Anyone who was involved in the post-foreclosure eviction world in the last decade will certainly recall the 2009 Protecting Tenants at Foreclosure Act (“PTFA”). That measure, part of the larger Dodd-Frank reform laws, added significant “protections” for unwitting tenants who were caught up in situations where the home they were leasing or occupying was subject to foreclosure during their tenancy. Whereas, prior to 2009, many state laws only required relatively short notice periods before the purchaser at the foreclosure sale could file an action for unlawful detainer (eviction), the PTFA granted any “bona fide tenants” a minimum of 90 days notice before an unlawful detainer complaint could be filed. The PTFA also afforded additional time to bona fide tenants pursuant to a “bona fide lease” entered into prior to a “notice of foreclosure.” Those tenants in possession pursuant to a bona fide lease could remain in the leasehold until their bona fide lease expired. Those provisions, with their attendant ambiguities, slowed many post foreclosure possession actions and made verification of “bona fides” a constant part of any servicer, purchaser or attorney’s work. They also engendered substantial litigation trying to fill in the contours of those ambiguities.
By its own terms, the PTFA expired on December 31, 2014. However, between 2009 and 2014 many state legislatures passed their own versions of the PTFA or altered timelines for post-foreclosure remedies where tenants possessed the properties. Most people associated with the foreclosure industry (including those working on the consumer side) thought that those state laws would be the new controlling laws on the issue. They were recently proven wrong. As of June 23, 2018 the PTFA is back and it is now permanent legislation (with no sunset provision).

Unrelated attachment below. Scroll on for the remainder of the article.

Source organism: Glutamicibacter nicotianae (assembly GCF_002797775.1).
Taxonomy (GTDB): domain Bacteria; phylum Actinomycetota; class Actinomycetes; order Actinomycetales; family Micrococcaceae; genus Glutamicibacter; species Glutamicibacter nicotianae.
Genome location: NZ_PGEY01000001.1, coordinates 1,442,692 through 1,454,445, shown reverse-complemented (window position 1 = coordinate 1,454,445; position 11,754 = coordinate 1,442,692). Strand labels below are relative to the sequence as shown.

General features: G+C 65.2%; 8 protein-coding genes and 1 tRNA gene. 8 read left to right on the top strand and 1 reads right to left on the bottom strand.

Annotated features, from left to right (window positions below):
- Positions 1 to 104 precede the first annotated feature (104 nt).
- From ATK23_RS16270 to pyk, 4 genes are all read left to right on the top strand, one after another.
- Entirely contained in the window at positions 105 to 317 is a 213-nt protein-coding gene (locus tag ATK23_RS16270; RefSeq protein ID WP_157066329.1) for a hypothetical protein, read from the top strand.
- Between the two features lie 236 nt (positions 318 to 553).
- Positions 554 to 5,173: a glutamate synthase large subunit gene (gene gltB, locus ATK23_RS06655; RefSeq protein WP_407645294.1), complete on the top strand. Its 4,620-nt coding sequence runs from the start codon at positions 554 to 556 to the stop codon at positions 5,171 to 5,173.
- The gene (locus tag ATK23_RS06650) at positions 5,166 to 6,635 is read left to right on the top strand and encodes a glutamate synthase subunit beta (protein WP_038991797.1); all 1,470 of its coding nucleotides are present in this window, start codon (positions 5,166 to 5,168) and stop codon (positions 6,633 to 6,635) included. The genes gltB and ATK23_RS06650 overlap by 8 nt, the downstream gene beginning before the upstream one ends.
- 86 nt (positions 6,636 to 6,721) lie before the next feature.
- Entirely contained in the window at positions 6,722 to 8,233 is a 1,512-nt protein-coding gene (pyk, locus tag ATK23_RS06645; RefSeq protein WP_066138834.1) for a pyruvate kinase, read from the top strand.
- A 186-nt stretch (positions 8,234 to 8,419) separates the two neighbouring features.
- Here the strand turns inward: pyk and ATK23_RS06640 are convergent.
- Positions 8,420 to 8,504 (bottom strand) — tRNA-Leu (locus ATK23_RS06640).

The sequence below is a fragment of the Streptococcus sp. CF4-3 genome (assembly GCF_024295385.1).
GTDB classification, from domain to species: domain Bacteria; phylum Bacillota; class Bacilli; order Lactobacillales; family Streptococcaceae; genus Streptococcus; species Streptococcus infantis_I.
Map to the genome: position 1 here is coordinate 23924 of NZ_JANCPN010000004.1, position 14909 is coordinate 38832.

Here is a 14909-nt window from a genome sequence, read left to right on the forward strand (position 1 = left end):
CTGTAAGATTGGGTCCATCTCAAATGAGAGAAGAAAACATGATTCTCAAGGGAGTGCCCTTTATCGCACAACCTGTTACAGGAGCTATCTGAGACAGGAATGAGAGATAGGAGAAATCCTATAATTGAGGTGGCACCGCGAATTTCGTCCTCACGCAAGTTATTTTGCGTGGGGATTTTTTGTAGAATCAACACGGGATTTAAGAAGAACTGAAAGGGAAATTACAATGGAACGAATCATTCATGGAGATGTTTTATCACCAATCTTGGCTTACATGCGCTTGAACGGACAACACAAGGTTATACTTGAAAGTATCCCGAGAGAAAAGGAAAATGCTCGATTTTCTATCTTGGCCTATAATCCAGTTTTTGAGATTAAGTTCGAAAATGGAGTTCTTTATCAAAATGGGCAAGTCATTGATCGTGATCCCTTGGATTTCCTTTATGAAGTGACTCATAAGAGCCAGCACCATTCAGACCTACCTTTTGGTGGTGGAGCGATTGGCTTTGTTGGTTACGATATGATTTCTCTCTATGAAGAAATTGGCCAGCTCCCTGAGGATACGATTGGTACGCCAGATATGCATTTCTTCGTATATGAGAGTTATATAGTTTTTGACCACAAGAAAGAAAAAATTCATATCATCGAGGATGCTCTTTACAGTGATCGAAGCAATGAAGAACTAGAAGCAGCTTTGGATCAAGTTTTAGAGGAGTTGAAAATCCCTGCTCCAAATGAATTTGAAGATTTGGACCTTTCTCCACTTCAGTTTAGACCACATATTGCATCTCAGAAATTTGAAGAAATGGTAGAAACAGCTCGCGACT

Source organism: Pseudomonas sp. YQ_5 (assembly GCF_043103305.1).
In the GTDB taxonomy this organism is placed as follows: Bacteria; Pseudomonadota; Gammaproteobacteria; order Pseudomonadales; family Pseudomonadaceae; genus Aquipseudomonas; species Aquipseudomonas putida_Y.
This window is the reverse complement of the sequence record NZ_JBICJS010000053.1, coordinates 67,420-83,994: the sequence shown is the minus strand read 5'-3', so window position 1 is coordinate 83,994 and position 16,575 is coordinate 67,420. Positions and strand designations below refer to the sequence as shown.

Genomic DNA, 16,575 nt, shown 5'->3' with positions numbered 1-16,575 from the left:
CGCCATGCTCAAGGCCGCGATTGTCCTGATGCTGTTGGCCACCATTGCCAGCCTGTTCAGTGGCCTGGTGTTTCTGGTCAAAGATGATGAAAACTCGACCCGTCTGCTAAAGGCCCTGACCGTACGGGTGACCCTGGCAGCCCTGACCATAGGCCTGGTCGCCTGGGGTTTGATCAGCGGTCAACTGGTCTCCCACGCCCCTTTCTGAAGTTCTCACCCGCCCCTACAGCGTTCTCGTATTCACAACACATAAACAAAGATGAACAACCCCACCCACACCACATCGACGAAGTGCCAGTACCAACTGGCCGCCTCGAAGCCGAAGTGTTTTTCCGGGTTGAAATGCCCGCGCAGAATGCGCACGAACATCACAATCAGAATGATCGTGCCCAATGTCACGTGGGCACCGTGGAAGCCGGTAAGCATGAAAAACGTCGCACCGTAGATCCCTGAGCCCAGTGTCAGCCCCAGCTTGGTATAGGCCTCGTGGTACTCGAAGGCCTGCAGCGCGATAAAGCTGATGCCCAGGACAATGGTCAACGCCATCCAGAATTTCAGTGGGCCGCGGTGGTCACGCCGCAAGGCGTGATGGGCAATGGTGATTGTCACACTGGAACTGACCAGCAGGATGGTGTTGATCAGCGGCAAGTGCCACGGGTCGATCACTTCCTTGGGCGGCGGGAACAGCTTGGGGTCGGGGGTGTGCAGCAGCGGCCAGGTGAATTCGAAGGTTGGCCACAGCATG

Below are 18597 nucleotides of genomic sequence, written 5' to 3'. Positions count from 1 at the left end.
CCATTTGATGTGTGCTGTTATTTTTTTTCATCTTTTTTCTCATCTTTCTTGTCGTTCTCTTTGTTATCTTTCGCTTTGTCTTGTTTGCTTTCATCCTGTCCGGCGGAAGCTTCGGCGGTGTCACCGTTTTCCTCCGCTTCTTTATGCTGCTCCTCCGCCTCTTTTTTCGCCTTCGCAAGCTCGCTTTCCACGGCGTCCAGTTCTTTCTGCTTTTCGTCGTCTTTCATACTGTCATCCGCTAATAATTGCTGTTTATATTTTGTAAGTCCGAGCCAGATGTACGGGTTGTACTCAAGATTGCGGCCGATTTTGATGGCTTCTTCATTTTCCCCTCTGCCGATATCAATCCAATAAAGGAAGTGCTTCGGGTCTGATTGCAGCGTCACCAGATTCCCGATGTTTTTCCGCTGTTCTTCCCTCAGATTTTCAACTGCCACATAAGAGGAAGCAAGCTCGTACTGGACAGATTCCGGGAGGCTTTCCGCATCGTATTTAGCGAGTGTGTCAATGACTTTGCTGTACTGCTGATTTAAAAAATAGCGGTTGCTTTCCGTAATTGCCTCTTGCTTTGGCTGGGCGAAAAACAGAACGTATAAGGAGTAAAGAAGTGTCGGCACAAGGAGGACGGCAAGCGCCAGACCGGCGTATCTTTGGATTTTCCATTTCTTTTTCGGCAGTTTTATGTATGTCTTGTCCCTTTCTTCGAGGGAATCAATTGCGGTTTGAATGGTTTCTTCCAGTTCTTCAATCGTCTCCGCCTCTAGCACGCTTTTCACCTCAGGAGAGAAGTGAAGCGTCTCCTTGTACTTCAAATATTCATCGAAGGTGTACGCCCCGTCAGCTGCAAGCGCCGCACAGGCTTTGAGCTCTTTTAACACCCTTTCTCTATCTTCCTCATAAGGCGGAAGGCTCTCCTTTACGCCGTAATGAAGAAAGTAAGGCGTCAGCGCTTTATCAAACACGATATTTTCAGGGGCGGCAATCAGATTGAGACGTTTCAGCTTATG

On May 24, 2018 (effective date June 23, 2018), President Trump signed the The Economic Growth, Regulatory Relief, and Consumer Protection Act (S. 2155), which, among many other things, restored the PTFA and any previously promulgated regulations adopted in relation to it (the provisions and regulations related to Section 8 tenancies were likewise restored). The sunset provision of the PTFA was stricken.
What does this mean for post-foreclosure evictions? Distressed property purchasers, servicer and attorneys will now need to reacquaint themselves with any case law on what constitutes a bona fide tenant, a bona fide lease, the term “not significantly less than fair market value” and “notice of foreclosure” (e.g., When does that occur? Is it the Notice of Default? The Notice of Sale? The date of the actual sale?) and etc. In Nevada, legislative changes made during the financial crisis extended notice times and other protections to tenants, however any of those provisions that are “less protective” than the PTFA are preempted by the federal law.
The various impacts of the return of the PTFA are likely to be longer average times for actions for possession, renewed interest in longer-term leases by defaulting homeowners and their would-be lessees, increases in the amount of money requested for relocation assistance, etc. For the unwary, these changes could stall or significantly delay an eviction where the notice is faulty or an action is filed improperly. Purchasers and servicers would be well advised to consult an attorney who is knowledgeable and experienced in this area.
Martin Welsh and the Law Office of Hayes & Welsh have handled post-foreclosure evictions in Nevada since 2007. We stand ready to assist you with any eviction/unlawful detainer matters that you might have (including compliance with the PTFA). As a commercial litigation and creditor’s rights law firm, we can also assist with commercial collections, replevin actions and many other areas of litigation. Please feel free to contact us at your convenience.